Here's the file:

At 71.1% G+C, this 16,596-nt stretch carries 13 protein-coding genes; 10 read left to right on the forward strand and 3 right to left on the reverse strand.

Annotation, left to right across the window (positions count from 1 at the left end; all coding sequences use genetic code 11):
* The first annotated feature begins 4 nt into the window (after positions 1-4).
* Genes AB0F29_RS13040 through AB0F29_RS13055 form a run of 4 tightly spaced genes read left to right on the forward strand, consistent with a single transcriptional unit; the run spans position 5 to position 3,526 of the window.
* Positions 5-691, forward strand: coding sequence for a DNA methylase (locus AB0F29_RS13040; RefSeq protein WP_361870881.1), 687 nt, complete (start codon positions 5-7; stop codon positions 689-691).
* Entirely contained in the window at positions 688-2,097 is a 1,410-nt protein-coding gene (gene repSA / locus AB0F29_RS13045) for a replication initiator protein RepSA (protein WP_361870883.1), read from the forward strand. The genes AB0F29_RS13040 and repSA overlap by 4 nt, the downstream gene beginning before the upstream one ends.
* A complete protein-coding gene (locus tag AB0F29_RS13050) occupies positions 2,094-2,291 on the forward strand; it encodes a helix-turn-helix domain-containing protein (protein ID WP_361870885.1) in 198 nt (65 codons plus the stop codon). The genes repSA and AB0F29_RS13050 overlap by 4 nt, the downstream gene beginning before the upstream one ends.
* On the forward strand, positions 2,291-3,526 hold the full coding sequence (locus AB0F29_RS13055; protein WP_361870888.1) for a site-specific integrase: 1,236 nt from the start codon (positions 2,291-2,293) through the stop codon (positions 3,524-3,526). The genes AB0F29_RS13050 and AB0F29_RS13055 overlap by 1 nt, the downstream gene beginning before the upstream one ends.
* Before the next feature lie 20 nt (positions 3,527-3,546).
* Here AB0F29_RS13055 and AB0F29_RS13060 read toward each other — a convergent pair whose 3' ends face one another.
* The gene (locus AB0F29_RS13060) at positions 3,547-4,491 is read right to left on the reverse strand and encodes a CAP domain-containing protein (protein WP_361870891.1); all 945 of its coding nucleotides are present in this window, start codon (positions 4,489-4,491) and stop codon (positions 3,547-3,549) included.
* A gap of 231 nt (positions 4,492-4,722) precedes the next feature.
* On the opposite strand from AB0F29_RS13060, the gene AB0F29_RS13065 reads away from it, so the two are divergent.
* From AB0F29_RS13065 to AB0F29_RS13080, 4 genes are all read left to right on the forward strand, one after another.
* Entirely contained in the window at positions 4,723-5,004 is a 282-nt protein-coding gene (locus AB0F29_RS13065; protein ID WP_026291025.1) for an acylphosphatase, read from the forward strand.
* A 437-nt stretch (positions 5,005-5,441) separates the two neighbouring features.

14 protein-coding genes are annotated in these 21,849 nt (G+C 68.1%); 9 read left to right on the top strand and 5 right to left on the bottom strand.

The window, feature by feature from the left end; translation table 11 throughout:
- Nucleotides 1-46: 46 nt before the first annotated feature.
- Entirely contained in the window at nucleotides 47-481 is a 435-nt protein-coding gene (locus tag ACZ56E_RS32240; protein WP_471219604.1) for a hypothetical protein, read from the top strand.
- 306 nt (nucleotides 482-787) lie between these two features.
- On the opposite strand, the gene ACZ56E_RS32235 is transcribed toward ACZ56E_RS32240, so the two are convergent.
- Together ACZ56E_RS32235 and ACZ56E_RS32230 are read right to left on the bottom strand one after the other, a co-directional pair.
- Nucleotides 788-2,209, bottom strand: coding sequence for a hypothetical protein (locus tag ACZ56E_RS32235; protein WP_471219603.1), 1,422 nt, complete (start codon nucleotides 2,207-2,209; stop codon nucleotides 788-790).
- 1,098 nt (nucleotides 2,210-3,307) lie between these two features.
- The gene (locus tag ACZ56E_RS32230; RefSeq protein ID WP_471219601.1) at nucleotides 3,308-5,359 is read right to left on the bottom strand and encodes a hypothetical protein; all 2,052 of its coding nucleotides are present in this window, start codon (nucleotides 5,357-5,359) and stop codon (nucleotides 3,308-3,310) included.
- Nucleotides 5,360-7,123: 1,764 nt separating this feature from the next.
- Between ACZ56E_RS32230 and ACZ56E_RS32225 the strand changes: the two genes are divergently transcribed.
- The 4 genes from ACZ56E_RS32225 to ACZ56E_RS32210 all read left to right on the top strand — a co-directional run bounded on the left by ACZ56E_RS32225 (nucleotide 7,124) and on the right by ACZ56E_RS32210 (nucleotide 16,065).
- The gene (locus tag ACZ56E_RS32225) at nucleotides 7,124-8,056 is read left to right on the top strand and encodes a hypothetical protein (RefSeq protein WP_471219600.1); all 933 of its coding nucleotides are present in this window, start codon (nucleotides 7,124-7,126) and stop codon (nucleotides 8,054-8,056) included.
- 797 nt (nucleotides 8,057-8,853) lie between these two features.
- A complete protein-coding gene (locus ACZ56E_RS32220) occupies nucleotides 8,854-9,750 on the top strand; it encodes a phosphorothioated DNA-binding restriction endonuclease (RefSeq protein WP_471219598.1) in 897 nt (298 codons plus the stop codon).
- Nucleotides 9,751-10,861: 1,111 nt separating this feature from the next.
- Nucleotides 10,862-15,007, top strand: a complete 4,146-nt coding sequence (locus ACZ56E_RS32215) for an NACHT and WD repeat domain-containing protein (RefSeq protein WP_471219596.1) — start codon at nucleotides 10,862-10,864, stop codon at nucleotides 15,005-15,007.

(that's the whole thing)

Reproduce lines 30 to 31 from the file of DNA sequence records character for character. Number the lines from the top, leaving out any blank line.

- The gene (locus tag ACZ56E_RS32225) at nucleotides 7,124-8,056 is read left to right on the top strand and encodes a hypothetical protein (RefSeq protein WP_471219600.1); all 933 of its coding nucleotides are present in this window, start codon (nucleotides 7,124-7,126) and stop codon (nucleotides 8,054-8,056) included.
- 797 nt (nucleotides 8,057-8,853) lie between these two features.